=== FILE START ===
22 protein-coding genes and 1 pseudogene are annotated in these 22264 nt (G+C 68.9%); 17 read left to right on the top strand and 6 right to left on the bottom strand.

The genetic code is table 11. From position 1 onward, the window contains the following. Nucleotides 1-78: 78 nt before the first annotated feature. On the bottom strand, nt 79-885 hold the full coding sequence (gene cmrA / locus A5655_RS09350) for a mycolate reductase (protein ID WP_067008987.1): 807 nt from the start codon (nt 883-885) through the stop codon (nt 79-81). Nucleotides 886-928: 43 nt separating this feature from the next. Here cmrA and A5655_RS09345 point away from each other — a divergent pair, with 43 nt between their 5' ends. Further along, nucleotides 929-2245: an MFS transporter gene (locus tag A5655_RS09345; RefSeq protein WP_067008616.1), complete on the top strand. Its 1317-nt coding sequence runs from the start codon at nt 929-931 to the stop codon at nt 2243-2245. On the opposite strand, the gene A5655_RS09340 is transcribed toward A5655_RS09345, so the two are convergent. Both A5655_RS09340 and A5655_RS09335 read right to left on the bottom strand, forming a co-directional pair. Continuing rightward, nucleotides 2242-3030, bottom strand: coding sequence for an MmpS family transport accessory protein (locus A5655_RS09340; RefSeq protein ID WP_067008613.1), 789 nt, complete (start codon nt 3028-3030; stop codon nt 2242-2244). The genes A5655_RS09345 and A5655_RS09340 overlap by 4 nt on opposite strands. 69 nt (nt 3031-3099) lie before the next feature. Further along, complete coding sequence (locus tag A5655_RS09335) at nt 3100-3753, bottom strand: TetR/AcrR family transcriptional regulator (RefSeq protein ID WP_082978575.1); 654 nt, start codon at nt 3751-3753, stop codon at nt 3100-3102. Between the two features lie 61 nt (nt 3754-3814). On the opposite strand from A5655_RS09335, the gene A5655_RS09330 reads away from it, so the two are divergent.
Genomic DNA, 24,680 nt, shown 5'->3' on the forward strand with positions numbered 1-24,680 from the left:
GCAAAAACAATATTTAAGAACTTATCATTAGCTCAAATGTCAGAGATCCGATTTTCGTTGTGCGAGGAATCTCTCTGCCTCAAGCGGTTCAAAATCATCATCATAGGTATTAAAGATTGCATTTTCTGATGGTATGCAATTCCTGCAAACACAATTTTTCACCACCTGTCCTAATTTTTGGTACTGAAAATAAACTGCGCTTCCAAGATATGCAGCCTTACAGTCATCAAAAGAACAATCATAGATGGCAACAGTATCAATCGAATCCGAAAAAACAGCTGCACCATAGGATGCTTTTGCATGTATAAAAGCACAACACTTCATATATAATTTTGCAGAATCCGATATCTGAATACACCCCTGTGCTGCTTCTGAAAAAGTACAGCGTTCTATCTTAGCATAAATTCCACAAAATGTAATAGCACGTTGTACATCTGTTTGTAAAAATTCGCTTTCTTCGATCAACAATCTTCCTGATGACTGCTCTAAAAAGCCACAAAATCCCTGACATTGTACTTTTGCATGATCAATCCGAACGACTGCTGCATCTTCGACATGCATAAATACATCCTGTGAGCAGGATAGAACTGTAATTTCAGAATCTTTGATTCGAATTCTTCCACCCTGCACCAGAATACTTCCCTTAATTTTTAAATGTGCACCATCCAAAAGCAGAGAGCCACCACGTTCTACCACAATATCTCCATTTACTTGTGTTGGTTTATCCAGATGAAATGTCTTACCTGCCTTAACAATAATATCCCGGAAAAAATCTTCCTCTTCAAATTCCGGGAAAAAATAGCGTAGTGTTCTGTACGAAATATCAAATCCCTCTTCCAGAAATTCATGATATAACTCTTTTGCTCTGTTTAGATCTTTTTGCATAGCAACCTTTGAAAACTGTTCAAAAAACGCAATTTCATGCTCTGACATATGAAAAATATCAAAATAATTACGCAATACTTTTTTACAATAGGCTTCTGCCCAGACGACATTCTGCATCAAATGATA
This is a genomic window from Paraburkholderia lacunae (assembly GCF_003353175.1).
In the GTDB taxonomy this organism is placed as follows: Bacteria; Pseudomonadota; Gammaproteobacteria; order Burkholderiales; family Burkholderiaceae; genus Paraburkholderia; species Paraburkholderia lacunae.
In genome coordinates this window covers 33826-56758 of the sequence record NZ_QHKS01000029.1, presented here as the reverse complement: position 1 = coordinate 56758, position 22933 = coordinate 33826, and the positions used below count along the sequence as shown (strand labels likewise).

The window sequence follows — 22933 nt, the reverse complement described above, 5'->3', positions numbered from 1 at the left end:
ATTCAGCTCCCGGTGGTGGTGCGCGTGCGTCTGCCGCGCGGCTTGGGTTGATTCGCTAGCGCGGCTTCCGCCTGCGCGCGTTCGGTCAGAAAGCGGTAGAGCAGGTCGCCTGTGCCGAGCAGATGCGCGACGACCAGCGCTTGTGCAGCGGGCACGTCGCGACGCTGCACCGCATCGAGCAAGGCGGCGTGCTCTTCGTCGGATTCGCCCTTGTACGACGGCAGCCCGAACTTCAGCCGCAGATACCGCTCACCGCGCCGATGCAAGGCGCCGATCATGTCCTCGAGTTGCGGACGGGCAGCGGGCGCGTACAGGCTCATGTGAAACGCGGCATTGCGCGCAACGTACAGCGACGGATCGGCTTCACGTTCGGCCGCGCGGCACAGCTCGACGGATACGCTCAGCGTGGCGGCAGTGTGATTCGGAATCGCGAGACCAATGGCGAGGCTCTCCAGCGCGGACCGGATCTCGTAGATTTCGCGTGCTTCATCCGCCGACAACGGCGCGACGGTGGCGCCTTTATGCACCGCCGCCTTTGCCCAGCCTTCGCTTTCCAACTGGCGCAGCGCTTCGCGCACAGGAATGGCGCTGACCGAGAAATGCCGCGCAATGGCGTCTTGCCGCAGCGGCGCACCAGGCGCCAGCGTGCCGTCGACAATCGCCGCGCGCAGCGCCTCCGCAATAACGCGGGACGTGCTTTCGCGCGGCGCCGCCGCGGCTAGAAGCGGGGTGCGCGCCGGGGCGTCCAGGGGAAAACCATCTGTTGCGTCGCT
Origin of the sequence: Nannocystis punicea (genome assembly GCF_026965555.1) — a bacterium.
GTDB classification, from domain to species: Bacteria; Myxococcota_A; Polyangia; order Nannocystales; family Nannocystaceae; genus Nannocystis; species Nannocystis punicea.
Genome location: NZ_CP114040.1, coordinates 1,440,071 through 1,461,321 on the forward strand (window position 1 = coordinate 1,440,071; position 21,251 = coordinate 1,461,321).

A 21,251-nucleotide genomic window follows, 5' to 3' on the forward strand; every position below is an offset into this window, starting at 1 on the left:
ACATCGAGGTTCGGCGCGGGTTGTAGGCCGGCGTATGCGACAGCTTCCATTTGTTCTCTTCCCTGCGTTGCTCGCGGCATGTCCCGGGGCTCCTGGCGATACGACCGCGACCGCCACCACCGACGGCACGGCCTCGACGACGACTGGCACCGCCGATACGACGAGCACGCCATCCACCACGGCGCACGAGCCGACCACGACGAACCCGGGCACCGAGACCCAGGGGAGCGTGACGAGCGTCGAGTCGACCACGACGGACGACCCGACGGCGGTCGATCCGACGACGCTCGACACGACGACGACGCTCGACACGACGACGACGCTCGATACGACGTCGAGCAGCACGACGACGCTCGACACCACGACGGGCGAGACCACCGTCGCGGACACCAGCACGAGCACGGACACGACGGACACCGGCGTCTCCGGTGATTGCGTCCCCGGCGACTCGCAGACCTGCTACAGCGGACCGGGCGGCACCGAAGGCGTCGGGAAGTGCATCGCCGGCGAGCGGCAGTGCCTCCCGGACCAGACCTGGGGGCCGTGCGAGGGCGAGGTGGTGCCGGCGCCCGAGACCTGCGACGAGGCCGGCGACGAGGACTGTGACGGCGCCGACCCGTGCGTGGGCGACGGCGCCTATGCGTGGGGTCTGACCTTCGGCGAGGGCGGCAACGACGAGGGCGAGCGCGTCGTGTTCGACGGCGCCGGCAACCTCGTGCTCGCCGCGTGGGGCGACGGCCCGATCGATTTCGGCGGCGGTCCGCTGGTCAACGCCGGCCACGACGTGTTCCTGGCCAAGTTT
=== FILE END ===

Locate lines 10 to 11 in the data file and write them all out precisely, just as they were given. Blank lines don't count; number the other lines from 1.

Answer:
Origin of the sequence: Nannocystis punicea (genome assembly GCF_026965555.1) — a bacterium.
GTDB classification, from domain to species: Bacteria; Myxococcota_A; Polyangia; order Nannocystales; family Nannocystaceae; genus Nannocystis; species Nannocystis punicea.